UPDATE (May 2018): See my latest article for more information on how to manage calls programmatically on 3CX v15. The article below was written for 3CX 11 and some information may not be applicable for the latest version of 3CX.
In one of the projects at work I attempted to use the 3CX Call Control API (see this) from my .NET application and encountered unique challenges because the Call Control API is only available from a .NET application running on the same server as the 3CX machine. This means, even if the sample .NET application to demonstrate the API provided by 3CX is working well, it is of little usefulness if you want to expose the API to your custom application which undoubtedly must be running from the client machine and not on the same server.
Issues with 3cxpscomcpp2.dll when called from ASP.NET SOAP web service
My design is to write an API wrapper that runs on the 3CX server, receives client requests via HTTP, interacts with the 3CX Call Control API to perform the necessary actions and returns the API response back to the client also via HTTP.
With this design, the first attempt is to use an ASP.NET SOAP web service, which unfortunately does not work. First, the web service fails to start due to a BadImageFormatException once the API DLL 3cxpscomcpp2.dll, is added as a reference to the project
System.BadImageFormatException: Could not load file or assembly ‘3cxpscomcpp2.dll’ or one of its dependencies. An attempt was made to load a program with an incorrect format
Knowing that this is because of the format of the DLL (32-bit vs. 64-bit) and the architecture of the project (x86 or x64), I tried to changed the project platform but neither x86 or x64 works. I also changed the application pool settings inside IIS following this article, which also does not help.
Next I noticed that the API DLL is a 64-bit DLL and attempted to install 3CX on a 32-bit machine to retrieve the 32-bit version of the DLL. This time, the error message when loading the web service changed:
The error message is not very useful and several Google searches did not return any working solutions. This has to do with the fact that the 3cxpscomcpp2.dll uses a native C++ dll named sl.dll. For the API to initialize properly, both DLLs are required. Despite substantial research, I could not find any reasons why sl.dll fails to be loaded and thus giving up integrating the DLL with ASP.NET web service.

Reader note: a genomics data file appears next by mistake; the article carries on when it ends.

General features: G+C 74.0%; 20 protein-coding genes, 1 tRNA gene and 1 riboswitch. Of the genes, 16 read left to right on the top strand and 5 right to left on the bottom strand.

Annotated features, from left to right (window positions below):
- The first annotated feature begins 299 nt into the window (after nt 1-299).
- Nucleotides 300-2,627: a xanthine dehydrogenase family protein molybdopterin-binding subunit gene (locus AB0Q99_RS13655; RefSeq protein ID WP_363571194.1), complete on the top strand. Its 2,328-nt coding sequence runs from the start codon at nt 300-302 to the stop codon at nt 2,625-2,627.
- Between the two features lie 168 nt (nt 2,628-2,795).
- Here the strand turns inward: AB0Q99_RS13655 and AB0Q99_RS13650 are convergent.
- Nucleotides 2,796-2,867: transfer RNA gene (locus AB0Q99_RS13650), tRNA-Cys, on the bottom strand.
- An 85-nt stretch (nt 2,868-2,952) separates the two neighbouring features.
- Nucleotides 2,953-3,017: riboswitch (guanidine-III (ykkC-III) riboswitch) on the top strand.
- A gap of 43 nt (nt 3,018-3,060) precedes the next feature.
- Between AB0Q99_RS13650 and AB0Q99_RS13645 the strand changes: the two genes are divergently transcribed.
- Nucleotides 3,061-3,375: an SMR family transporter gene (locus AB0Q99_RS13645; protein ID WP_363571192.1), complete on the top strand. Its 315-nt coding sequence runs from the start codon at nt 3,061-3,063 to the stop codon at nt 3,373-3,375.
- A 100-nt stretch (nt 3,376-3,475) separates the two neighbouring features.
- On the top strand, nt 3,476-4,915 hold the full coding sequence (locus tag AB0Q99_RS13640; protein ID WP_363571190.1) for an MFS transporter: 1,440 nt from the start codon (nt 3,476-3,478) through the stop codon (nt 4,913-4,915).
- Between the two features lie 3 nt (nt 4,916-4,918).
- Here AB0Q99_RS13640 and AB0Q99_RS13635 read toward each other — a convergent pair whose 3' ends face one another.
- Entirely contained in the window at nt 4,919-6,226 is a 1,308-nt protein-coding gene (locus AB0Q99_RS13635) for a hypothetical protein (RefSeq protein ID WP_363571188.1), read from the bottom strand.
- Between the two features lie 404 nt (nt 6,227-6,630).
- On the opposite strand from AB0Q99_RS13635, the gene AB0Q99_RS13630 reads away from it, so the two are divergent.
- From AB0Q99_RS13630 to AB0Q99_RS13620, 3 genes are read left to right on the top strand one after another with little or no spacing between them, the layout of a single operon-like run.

The solutionMy next attempt is to use a Windows Communication Foundation (or WCF) aplication instead, and not ASP.NET web service. The application will hook up to a HTTP port on the machine, listening to HTTP request via POST/GET and returning the response in JSON. This time, the application has no difficulties connecting to the API and things work as expected. Take note that you will need to host your WCF service in a console app, or as a Windows service. Hosting it under IIS and you will still encounter the same BadImageFormatException issue.
- The browser must allow cross domain calls. For Chrome, you can launch chrome with the parameters –disable-web-security and cross domain calls will be allowed.
- The server response must contain the following header to allow calls from any origin:
- The server sends the response in JSONP
Because (1) is out of the question since the calling web site must be able to support different browsers while (3) is not possible yet from WCF, I have chosen (2). Luckily I found the following MSDN blog which proposes a solution that does not require any code changes:
- Import the WebHttpCors DLL provided by the author
- Modified app.config to add the tag to allow cross-domain calls.
It works well and the API can be called from jQuery with no issues. However, during the project, I also noticed several limitations with the 3CX Call Control API:
- There is no API to put a call on hold. The closest you can get is to transfer the call to a parked extension. To unhold the call, make a call to the parked number and you will be able to continue with the parked call.
- There is no API to retrieve the call history and the application needs to manually parse the 3CX Call History log files located at C:ProgramData3CXDataLogsCallHistory or read from the 3CX internal PostgreSQL database. Refer to this article for more details. In this aspect, the approach of using a WCF application instead of ASP.NET poses a major advantage because as a Windows application, WCF has no difficulties accessing files located on different paths on the server. This is also needed to read the call recording files located at C:ProgramData3CXDataRecordings